Israeli School Faces Economic Discrimination Claims

By Haaretz

Published April 12, 2012.
  • Print
  • Share Share

Parents in Petah Tikva’s old inner city say they will refuse to enroll their children in a middle school that the city is setting aside for their children while opening a new one in a prosperous neighborhood, allegedly for the purpose of separating pupils by socioeconomic background.

“The city council is behaving in the same pattern as before,” said Itzik Luzon, head of the parents committee at the inner city Pika elementary school. Alluding to a city policy of discrimination against students of Ethiopian origin that stirred nationwide controversy last year, he said the city “is bent on disposing of integrationist policies in Petah Tikva’s education system. It started with the Ethiopians, then the Russians, and now they’re ruthlessly excluding the lower class.”

Inner city parents say Petah Tikva’s education department bowed to the pressure of parents in the prosperous Em Hamoshavot neighborhood to set up a new school there, while children living in the city center — who went to elementary school with the kids from Em Hamoshavot — will be segregated in the Ahad Ha’am middle school.

A source in the Petah Tikva municipality said Mayor Yitzhak Ohayon chose to placate Em Hamoshavot residents to win their electoral support. “Integration has been an official policy here for 40-odd years,” the source said, “but recently the mayor realized that he gets very little support in Em Hamoshavot. He asked residents what they think could be improved, and they said they want their children to study in the neighborhood.”

The source said that’s why four elementary schools - and now the new middle school - were built in Em Hamoshavot since Ohayon was elected in 1999. However, the source said allegations of segregation are an exaggeration and that the decision was not made in bad faith.

A spokesman for Petah Tikva municipality said “the decision resulted from strictly demographic considerations.”

For more, go to Haaretz.com


The Jewish Daily Forward welcomes reader comments in order to promote thoughtful discussion on issues of importance to the Jewish community. In the interest of maintaining a civil forum, The Jewish Daily Forwardrequires that all commenters be appropriately respectful toward our writers, other commenters and the subjects of the articles. Vigorous debate and reasoned critique are welcome; name-calling and personal invective are not. While we generally do not seek to edit or actively moderate comments, our spam filter prevents most links and certain key words from being posted and The Jewish Daily Forward reserves the right to remove comments for any reason.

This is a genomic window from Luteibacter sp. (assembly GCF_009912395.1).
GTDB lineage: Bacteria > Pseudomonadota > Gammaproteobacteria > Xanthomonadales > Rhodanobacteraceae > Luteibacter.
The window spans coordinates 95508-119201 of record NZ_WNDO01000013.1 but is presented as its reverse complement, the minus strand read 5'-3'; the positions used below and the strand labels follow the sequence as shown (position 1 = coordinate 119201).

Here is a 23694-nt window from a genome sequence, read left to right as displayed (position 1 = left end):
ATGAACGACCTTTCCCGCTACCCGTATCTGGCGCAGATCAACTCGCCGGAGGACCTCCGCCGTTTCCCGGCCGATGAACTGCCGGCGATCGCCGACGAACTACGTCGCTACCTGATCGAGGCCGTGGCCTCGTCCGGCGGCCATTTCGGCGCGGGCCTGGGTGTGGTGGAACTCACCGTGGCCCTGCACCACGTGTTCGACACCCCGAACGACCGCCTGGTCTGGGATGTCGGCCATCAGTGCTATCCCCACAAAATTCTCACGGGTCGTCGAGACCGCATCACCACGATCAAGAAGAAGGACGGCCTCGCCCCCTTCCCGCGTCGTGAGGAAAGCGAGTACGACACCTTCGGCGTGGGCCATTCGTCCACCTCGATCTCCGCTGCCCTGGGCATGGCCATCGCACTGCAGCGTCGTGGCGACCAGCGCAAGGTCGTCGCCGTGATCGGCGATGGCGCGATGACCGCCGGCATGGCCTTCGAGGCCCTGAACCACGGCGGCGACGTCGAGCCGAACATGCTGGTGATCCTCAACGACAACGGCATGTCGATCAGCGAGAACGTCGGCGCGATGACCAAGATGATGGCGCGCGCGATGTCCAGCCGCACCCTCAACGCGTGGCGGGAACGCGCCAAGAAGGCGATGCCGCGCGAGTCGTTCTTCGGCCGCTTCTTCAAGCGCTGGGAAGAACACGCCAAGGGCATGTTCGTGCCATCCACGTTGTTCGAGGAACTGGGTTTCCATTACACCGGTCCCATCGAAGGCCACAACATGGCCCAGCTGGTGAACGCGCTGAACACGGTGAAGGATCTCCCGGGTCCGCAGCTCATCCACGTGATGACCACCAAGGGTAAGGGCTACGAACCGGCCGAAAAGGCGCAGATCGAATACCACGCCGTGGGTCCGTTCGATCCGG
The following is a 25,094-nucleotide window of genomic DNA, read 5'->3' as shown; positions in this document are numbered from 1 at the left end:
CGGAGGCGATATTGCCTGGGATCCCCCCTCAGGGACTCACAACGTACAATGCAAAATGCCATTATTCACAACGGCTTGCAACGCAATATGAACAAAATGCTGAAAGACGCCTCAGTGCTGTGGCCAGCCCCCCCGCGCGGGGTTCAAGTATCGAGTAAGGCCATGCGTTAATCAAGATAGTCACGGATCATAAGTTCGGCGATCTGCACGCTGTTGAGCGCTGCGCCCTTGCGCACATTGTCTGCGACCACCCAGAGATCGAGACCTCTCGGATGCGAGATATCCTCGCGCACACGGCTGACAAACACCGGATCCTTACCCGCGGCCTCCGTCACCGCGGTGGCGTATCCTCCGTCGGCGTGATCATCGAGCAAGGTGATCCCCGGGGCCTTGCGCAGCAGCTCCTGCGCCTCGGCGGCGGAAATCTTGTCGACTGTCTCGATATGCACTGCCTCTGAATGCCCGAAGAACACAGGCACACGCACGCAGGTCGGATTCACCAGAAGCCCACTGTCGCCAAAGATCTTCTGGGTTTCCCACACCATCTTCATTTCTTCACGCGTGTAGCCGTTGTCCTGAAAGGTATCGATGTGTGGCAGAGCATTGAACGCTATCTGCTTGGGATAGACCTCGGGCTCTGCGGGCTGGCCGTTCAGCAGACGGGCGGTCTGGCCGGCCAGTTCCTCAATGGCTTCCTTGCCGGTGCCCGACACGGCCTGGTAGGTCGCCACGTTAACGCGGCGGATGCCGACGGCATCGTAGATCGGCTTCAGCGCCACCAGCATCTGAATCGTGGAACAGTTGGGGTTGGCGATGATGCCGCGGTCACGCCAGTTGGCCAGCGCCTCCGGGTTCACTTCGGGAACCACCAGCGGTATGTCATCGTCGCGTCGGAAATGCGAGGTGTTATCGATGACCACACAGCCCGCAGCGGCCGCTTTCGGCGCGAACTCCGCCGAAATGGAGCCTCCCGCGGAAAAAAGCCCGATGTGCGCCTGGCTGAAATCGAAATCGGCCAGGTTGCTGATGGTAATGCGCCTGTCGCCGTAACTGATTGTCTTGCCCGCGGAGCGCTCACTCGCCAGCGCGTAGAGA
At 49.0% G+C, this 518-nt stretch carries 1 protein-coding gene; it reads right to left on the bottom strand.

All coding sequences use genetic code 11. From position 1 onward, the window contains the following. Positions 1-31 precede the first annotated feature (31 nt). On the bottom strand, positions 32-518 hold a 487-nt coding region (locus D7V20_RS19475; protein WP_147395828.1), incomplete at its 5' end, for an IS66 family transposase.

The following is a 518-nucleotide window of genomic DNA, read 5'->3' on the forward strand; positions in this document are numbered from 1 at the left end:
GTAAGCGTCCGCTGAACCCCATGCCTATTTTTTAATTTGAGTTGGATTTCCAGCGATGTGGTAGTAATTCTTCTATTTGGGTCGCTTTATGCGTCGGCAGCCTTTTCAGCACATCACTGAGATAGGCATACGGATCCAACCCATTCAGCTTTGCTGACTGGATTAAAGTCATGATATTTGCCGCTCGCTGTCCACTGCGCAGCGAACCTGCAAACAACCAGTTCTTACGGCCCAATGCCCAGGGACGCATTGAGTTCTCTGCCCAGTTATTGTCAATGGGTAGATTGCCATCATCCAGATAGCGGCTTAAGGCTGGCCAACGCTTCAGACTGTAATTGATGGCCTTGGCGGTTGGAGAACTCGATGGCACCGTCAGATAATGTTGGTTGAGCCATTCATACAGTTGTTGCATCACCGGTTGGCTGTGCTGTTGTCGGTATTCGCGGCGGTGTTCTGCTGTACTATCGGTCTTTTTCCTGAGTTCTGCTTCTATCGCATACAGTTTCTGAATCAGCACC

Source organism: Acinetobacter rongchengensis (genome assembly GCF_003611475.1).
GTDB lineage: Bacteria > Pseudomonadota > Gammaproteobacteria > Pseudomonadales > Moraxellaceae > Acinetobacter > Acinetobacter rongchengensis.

Find us on Facebook!
  • Sigal Samuel's family amulet isn't just rumored to have magical powers. It's also a symbol of how Jewish and Indian rituals became intertwined over the centuries. http://jd.fo/a3BvD Only three days left to submit! Tell us the story of your family's Jewish heirloom.
  • British Jews are having their 'Open Hillel' moment. Do you think Israel advocacy on campus runs the risk of excluding some Jewish students?
  • "What I didn’t realize before my trip was that I would leave Uganda with a powerful mandate on my shoulders — almost as if I had personally left Egypt."
  • Is it better to have a young, fresh rabbi, or a rabbi who stays with the same congregation for a long time? What do you think?
  • Why does the leader of Israel's social protest movement now work in a beauty parlor instead of the Knesset?
  • What's it like to be Chagall's granddaughter?
  • Is pot kosher for Passover. The rabbis say no, especially for Ashkenazi Jews. And it doesn't matter if its the unofficial Pot Day of April 20.
  • A Ukrainian rabbi says he thinks the leaflets ordering Jews in restive Donetsk to 'register' were a hoax. But the disturbing story still won't die.
  • Some snacks to help you get through the second half of Passover.
  • You wouldn't think that a Soviet-Jewish immigrant would find much in common with Gabriel Garcia Marquez. But the famed novelist once helped one man find his first love. http://jd.fo/f3JiS
  • Can you relate?
  • The Forverts' "Bintel Brief" advice column ran for more than 65 years. Now it's getting a second life — as a cartoon.
  • Half of this Hillel's members believe Jesus was the Messiah.
  • Vinyl isn't just for hipsters and hippies. Israeli photographer Eilan Paz documents the most astonishing record collections from around the world:http://jd.fo/g3IyM
  • Could Spider-Man be Jewish? Andrew Garfield thinks so.
  • from-cache

Would you like to receive updates about new stories?




















We will not share your e-mail address or other personal information.

Already subscribed? Manage your subscription.